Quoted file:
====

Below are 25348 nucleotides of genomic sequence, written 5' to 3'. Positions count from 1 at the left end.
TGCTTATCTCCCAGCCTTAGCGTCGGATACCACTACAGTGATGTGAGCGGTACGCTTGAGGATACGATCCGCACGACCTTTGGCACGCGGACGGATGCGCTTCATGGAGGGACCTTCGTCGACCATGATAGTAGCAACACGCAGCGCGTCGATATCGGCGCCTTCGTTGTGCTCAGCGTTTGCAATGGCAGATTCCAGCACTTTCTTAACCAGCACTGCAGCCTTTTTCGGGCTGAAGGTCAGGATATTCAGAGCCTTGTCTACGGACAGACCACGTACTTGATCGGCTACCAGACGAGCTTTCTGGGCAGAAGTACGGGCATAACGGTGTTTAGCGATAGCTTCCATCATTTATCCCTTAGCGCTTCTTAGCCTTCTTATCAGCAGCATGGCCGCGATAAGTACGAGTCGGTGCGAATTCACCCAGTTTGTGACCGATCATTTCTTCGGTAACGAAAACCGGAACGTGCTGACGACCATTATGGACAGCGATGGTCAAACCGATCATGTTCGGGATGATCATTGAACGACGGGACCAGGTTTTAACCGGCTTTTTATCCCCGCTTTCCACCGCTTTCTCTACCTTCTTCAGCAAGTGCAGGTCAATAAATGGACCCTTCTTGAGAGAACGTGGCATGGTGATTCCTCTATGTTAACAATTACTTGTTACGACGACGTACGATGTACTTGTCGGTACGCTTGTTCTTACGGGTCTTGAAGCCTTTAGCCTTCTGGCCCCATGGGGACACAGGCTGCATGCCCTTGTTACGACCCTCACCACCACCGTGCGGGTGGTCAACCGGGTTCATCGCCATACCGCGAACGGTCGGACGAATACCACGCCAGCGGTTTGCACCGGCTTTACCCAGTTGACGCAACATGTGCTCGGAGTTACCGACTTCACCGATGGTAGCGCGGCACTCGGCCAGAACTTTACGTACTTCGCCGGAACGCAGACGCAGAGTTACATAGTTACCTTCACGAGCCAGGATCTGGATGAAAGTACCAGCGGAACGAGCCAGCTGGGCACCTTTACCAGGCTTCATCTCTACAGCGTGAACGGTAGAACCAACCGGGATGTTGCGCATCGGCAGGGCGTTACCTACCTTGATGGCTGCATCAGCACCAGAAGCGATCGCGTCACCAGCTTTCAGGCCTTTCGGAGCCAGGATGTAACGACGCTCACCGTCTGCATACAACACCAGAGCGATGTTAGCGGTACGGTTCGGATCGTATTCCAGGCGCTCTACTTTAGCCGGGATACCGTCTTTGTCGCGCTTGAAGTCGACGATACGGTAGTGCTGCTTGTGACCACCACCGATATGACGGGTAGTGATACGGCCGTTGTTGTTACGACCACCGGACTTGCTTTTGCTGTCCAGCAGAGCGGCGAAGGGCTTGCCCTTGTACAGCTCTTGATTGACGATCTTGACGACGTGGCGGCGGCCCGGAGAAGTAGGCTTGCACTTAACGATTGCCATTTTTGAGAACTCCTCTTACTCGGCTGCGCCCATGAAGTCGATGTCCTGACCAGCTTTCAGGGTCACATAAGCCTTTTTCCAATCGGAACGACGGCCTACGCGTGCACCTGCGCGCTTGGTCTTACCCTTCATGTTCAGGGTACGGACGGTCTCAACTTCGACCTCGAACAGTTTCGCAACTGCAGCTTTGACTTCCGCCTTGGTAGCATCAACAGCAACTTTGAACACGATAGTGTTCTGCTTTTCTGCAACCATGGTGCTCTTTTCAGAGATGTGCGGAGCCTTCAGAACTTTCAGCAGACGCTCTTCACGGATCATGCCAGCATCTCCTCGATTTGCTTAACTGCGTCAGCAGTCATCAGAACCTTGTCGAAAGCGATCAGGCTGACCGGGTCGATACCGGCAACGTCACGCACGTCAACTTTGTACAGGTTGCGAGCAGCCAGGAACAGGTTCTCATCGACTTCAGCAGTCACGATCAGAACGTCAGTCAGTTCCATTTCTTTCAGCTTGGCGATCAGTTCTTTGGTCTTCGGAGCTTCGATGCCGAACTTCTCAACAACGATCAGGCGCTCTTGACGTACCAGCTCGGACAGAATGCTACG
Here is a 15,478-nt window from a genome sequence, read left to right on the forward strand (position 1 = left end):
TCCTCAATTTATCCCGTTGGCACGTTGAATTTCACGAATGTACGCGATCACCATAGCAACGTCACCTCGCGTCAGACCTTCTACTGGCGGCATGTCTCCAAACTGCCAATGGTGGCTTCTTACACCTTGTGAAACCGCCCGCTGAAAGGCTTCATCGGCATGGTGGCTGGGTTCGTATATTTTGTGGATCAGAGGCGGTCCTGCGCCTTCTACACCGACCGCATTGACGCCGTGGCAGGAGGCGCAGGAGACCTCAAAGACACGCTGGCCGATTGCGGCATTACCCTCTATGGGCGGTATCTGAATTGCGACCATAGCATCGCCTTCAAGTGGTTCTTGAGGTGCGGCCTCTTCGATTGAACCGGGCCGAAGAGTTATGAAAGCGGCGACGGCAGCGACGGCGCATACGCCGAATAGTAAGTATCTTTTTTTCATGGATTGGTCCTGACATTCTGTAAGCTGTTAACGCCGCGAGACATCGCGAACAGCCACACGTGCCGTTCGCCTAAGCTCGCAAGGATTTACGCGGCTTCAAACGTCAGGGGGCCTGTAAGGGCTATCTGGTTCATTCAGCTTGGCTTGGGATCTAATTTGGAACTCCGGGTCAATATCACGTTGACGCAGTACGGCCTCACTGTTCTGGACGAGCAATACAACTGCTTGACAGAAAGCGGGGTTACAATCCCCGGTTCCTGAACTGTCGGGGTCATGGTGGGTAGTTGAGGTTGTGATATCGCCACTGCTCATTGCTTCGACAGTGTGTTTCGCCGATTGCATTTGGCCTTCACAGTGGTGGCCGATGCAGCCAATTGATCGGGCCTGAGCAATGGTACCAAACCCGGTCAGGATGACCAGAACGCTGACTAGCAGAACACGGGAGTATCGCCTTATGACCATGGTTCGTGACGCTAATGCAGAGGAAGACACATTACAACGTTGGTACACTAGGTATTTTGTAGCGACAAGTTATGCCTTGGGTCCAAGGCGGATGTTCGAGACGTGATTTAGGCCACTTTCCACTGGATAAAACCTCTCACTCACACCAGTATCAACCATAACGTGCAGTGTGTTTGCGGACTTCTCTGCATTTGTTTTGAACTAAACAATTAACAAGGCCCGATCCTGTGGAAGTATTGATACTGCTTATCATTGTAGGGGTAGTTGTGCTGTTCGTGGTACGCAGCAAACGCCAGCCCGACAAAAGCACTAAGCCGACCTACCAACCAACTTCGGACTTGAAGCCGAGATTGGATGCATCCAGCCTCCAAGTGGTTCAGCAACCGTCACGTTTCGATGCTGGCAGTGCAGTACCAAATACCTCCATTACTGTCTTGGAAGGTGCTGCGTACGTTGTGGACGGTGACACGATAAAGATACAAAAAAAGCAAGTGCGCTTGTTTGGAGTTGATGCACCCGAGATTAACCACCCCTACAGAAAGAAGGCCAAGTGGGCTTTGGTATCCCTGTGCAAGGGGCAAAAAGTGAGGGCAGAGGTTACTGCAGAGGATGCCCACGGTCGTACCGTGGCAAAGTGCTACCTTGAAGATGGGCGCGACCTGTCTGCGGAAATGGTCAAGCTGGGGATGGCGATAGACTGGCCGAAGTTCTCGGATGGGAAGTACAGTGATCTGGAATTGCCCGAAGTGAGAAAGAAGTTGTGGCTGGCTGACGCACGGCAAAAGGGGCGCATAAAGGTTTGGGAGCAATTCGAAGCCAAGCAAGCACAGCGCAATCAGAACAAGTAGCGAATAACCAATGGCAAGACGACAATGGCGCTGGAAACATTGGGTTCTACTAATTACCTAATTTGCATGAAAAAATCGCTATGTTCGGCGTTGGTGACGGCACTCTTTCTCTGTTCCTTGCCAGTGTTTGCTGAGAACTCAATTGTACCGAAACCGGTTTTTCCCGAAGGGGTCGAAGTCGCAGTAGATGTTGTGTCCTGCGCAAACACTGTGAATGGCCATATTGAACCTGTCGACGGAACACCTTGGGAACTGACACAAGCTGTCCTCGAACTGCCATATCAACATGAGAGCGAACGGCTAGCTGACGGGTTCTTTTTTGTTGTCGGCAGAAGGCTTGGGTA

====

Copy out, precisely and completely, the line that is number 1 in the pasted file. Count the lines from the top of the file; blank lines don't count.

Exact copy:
Below are 25348 nucleotides of genomic sequence, written 5' to 3'. Positions count from 1 at the left end.